As fuel economy and emissions requirements get stricter, automakers increasingly turn to engine downsizing and turbocharging. There's just one problem: many turbo engines don't sound that great. This means some car companies choose to fake the engine noise, and it looks like the 2015 Ford Mustang EcoBoost is the latest victim of this chicanery.
That's right: the Mustang, the original pony car, an American performance icon, has resorted to pumping augmented engine noise in through the speakers, much like modern turbocharged BMWs do. This makes me kind of sad.
This revelation was made by Road & Track's Jason Cammisa during his recent drive of the car, in which he pulled a fuse on the 2.3-liter turbocharged Mustang that caused both the stereo and the engine to go quiet.
So the folks at Autoblog today asked Ford what the deal was, and here's what they uncovered:
Autoblog spoke with Ford engineer Shawn Carney who confirmed that only the turbocharged four-cylinder Mustang comes with this system, called Active Noise Control.
In fact, Carney is partially responsible for tuning and shaping the EcoBoost's note in the Mustang, and he said the setup serves two distinct functions. First, it cancels out some of the coarse noise as part of the 'Stang's refinement strategy.
It also allows Ford to enhance things by "layering in certain sound characteristics on top of what's already there," he said. To determine the right mix, the engine processor monitors torque output and changes things accordingly. "The intent is to be a natural experience," said Carney.
Active Noise Control, they call it. Granted, it's not like the car is pumping in an entirely fabricated sound, but at the same time it's inauthentic, isn't it? Can you enjoy the engine sound if you know it's not real, and being piped in through the stereo?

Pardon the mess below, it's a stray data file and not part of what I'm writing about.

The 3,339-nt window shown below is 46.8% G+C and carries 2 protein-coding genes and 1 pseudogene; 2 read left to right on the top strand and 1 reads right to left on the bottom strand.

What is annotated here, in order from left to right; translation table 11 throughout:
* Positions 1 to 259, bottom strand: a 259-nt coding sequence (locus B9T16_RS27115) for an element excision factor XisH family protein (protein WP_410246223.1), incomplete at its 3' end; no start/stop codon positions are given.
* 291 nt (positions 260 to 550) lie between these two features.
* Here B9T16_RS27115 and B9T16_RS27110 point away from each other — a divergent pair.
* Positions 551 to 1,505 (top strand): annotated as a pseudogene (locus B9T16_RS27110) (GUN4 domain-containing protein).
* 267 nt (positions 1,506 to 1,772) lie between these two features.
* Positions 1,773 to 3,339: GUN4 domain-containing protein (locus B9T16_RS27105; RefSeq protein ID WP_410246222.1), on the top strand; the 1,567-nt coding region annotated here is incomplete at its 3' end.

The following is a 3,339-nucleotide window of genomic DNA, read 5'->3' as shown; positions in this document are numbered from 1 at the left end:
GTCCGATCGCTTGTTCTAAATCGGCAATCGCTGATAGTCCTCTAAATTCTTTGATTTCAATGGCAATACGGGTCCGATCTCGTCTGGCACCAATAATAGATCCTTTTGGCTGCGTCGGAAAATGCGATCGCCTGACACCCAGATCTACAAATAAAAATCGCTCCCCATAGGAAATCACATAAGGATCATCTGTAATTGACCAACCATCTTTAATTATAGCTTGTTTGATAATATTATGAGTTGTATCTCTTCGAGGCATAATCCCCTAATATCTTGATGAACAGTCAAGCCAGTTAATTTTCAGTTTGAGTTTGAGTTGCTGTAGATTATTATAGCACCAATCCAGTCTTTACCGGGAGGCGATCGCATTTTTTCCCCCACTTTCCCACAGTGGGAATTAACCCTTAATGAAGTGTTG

The UK's CAR magazine had a mention of this in an interview with Mustang Chief Engineer Dave Perciak last year. I guess this didn't get much attention at the time. Here's the section in question:
With the Ecoboost engine we have both active noise cancellation, and we also amplify the existing engine sound order. We don't create an artificial sound, we don't pluck one off the shelf, we bring in the real sound, process it, and play it through the car's speakers. Today's V6 sounds fantastic, and although the Ecoboost won't sound like a V8, it won't sound like it doesn't belong in a Mustang either.
Ford isn't the only manufacturer to do this, and it isn't done entirely because most turbo engines sound like crap — it's also to keep down noise, vibration and harshness. Today's cars are loaded down with insulation for a reason.
Previous Mustangs have had some sound augmentation as well, but that was done through a resonator pipe between the engine and firewall designed to let in more noise. BMWs go even further than this, playing a recording of an engine sound over the speakers.
The last time I drove a BMW M235i, I loved the way it sounded, but I couldn't allow myself to enjoy it because deep down I knew it wasn't real. Maybe that doesn't matter to everyone, but it matters to me. Noise is an important part of a driving experience, and a car that doesn't sound great isn't worth owning.
It doesn't seem like Active Noise Control is equipped on V6 and V8 cars, which is good. But Autoblog closes with one more disappointing tidbit: this system is integrated into the Mustang EcoBoost's head unit, so upgrading your stereo means no more engine sound.